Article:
I love groupie Cristina. Sandra Oh does cute, giddy fangirl so well. Unfortunately, when her “cute, giddy fangirl” mode is triggered, so are her blinders. She tends to get so caught up in what is happening to her right now that she often fails to see the full picture or grasp the situation’s consequences. I had to watch her scene with Teddy (about Tom Evans being a “rockstar”) a couple times to realize that Teddy was not insulting Cristina (calling her an “idiot” and saying she’d be a lot faster in the OR without her initially came off as such), but making a valid point. Teddy is willing to be a doctor and a teacher. Tom Evans is not. Regardless of whether Cristina had any lingering sense of the feelings between Teddy and Owen, I believe she would have still wanted Teddy to stay for this simple fact. If Tom Evans were to replace Teddy as Cristina’s mentor, it would be a Hahn-situation all over again.
“If that’s what you decide, she’ll be fine.”
As I was aware that this episode would see Teddy fighting for her job, I had one fear as I watched. I feared that Owen would help Teddy fight for her job. As a fan of Cristina and Owen, it was a legitimate fear because the situation was very reminiscent of Cristina’s fight for her job in I Always Feel Like Somebody’s Watchin’ Me—a fight in which Owen refused to get involved. He made it clear that the state of Cristina’s job was her problem that she would deal with. At the time, it didn’t make sense to me that he wasn’t willing to stick his neck out for his girlfriend. But now, after seeing the contrast between Teddy and Cristina as feeling human beings, I think Owen realized then that Cristina could take it. She’s much stronger than Teddy. Cristina didn’t break down in into tears about it (well, not in front of him, anyway). Teddy did, which is why I was sure he was going to take pity on her and defend her to Derek. But he didn’t—even when Cristina pleaded with him to do so. Instead, after his elevator moment with Teddy, where all of those “feelings” may or may not have come rushing back, he decided to capitalize on the opportunity to part ways with the temptation of Teddy once and for all. On the surface, it was a seemingly selfish act, but I believe Owen felt he was protecting Cristina in the long run. He was protecting her from what he might do. Whether or not he realized that sending away the best mentor Cristina has ever had would greatly upset her, he knew hurting her emotionally would leave a deeper scar. Also, even though Owen went against Cristina in his conversation with Derek, I don’t feel like he came out and “lied” to her. As he stepped through the door I feel he was going come clean with her, but Cristina, being the terrible reader of body language/facial expressions that she apparently is, cut him off with a kiss. At the very worst, this situation could come back to bite Owen only because he breached the trust she placed on him going in there.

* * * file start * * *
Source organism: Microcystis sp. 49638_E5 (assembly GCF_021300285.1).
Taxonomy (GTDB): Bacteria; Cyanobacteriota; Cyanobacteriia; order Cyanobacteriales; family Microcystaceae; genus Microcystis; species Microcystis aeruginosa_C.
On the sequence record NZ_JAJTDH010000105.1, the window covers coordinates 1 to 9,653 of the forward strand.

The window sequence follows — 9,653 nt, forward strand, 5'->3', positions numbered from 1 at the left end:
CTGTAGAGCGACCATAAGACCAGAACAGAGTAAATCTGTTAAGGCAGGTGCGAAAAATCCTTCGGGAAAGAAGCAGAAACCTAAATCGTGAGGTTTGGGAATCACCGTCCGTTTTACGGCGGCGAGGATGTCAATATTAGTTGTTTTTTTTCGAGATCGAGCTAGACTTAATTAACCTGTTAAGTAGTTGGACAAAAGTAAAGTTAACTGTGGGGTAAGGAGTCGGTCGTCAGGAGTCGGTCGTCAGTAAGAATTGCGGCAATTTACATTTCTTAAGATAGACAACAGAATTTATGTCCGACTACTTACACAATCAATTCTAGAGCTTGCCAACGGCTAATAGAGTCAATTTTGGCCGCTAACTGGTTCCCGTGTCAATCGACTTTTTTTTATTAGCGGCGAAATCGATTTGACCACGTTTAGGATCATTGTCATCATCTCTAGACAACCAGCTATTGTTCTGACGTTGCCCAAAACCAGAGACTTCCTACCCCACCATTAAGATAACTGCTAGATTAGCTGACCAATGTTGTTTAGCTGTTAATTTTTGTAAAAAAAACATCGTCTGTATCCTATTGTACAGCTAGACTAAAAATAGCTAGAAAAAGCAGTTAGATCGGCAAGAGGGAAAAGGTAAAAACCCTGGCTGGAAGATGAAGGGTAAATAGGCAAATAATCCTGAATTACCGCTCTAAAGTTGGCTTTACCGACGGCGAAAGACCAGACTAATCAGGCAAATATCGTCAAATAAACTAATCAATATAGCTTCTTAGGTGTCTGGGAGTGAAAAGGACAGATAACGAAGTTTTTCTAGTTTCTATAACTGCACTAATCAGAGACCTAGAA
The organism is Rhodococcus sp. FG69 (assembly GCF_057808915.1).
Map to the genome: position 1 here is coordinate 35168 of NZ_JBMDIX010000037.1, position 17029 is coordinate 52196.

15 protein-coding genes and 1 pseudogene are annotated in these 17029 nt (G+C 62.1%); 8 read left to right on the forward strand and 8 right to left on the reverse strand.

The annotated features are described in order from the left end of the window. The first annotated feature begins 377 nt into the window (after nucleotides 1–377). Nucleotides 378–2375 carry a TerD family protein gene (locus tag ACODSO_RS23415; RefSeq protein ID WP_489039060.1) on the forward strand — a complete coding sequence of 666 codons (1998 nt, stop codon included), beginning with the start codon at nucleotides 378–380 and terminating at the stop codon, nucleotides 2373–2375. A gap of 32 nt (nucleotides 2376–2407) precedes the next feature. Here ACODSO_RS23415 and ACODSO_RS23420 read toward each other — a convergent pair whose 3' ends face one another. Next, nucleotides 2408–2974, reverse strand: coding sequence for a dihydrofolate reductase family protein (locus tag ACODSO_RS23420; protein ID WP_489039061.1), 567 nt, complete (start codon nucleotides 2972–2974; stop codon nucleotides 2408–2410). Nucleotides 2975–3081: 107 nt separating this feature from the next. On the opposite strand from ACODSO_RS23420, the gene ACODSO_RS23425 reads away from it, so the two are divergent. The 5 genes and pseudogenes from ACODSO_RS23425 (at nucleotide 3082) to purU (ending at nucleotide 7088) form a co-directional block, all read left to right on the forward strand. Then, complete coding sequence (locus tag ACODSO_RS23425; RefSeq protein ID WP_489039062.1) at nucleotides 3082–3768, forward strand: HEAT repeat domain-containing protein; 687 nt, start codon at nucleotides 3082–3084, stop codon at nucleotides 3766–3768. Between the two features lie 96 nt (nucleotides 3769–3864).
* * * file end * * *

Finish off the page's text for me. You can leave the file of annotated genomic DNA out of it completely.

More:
Character of the night
With tension mounting between just about everyone throughout the entire episode, Bailey was like a sigh of relief and a breath of fresh air.
Scene of the night
Mark handing over the baby. It was a very rare poignant scene for Mark…and I got a Mark/Callie togetherness moment out of it.
Line of the night
“I’m Doctor Bailey. I know everything.”
Thought of the night
While this episode was not the worst of the season, it wasn’t great or particularly memorable except in the respect that two multi-episodic storylines were seemingly ended (Sloan/Mark, and Calzona baby drama) and one trite season-long (almost) storyline (Owen’s Teddy vs. Cristina dilemma) practically took center-stage.
NEXT WEEK ON GREY’S ANATOMY
How Insensitive – Bailey preps the team with mandatory sensitivity training prior to admitting a 700-pound patient with compounded medical issues, and the case proves to be challenging in every sense of the word. Meanwhile Derek has to come face to face with a former patient’s husband in a wrongful death deposition, and spending time with a heart patient’s daughter opens up some old wounds for Cristina.
So, what did you think of this episode? Vote and then share your thoughts below!